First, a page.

To examine secular and socio-economic changes in cardiovascular disease risk factor prevalences in the Scottish population. This could contribute to a better understanding of why the decline in coronary heart disease mortality in Scotland has recently stalled along with a widening of socio-economic inequalities.
Four Scottish Health Surveys 1995, 1998, 2003 and 2008 (6190, 6656, 5497 and 4202 respondents, respectively, aged 25–64 years) were used to examine gender-stratified, age-standardised prevalences of smoking, alcohol consumption, physical activity, fruit and vegetable consumption, discretionary salt use and self-reported diabetes or hypertension. Prevalences were determined according to education and social class. Inequalities were assessed using the slope index of inequality, and time trends were determined using linear regression.
There were moderate secular declines in the prevalence of smoking, excess alcohol consumption and physical inactivity. Smoking prevalence declined between 1995 and 2008 from 33.4% (95% CI 31.8% to 35.0%) to 29.9% (27.9% to 31.8%) for men and from 36.1% (34.5% to 37.8%) to 27.4% (25.5% to 29.3%) for women. Adverse trends in prevalence were noted for self-reported diabetes and hypertension. Over the four surveys, the diabetes prevalence increased from 1.9% (1.4% to 2.4%) to 3.6% (2.8% to 4.4%) for men and from 1.7% (1.2% to 2.1%) to 3.0% (2.3% to 3.7%) for women. Socio-economic inequalities were evident for almost all risk factors, irrespective of the measure used. These social gradients appeared to be maintained over the four surveys. An exception was self-reported diabetes where, although inequalities were small, the gradient increased over time. Alcohol consumption was unique in consistently showing an inverse gradient, especially for women.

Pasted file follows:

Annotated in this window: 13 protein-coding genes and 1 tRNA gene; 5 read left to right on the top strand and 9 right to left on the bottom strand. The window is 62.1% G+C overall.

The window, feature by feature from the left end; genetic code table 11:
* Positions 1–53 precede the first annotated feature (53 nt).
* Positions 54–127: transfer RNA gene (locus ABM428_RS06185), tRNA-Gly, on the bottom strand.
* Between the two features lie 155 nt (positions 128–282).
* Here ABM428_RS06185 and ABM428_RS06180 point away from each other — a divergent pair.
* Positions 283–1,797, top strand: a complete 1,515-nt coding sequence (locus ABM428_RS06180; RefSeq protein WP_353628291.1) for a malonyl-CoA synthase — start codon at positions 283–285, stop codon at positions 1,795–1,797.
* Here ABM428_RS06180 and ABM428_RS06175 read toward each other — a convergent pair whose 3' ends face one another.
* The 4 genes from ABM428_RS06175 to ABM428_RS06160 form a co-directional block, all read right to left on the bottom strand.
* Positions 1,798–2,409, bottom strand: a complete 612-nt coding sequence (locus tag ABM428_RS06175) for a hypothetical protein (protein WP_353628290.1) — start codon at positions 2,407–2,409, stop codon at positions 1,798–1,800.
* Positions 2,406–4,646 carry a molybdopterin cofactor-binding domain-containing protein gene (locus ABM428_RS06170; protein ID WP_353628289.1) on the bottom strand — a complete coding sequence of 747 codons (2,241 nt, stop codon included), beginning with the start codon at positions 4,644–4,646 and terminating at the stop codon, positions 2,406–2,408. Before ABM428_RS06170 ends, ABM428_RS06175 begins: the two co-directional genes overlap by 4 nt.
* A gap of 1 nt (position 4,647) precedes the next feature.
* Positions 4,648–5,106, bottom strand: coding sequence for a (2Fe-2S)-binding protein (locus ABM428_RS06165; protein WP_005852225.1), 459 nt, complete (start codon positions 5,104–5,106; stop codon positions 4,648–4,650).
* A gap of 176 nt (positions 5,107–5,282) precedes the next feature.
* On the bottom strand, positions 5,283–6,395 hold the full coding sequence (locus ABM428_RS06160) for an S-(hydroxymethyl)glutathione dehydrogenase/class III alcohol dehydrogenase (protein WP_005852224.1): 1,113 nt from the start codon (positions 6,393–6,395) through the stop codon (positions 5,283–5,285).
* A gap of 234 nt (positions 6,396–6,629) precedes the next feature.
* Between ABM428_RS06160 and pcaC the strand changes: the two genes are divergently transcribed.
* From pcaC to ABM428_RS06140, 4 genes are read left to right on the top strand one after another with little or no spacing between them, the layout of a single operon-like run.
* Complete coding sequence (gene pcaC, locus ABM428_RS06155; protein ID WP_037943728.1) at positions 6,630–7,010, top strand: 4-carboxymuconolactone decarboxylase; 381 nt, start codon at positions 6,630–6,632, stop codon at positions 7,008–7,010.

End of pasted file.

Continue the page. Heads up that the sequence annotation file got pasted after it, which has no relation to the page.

There has been only a moderate decline in behavioural cardiovascular risk factor prevalences since 1995, with increases in self-reported diabetes and hypertension. Adverse socio-economic gradients have remained unchanged. These findings could help explain the recent stagnation in coronary heart disease mortalities and persistence of related inequalities.
In Scotland, as in other developed countries, coronary heart disease mortality has declined substantially over time.
This decline may now be slowing among younger groups, and there are still large inequalities in mortality between socio-economic groups.
This study examined secular and socio-economic changes in cardiovascular disease risk factor prevalences in the Scottish population.
In Scotland, over a 13-year period since 1995 there have been at best only moderate declines in the prevalence of behavioural risk factors and no change in their socio-economic patterning, notably for smoking and poor diet.
There has, however, been an increase in self-reported conditions predisposing to cardiovascular disease.
This threatens to maintain inequalities in coronary heart disease mortalities and stifle further declines in mortality.
Strengths and limitations of this study
This study utilised data from nationally representative surveys conducted over a 13-year period.
The declining response levels to these surveys are of concern, possibly introducing bias. However, differential non-response by the socio-economically disadvantaged may lead to an underestimation of the magnitude of inequalities.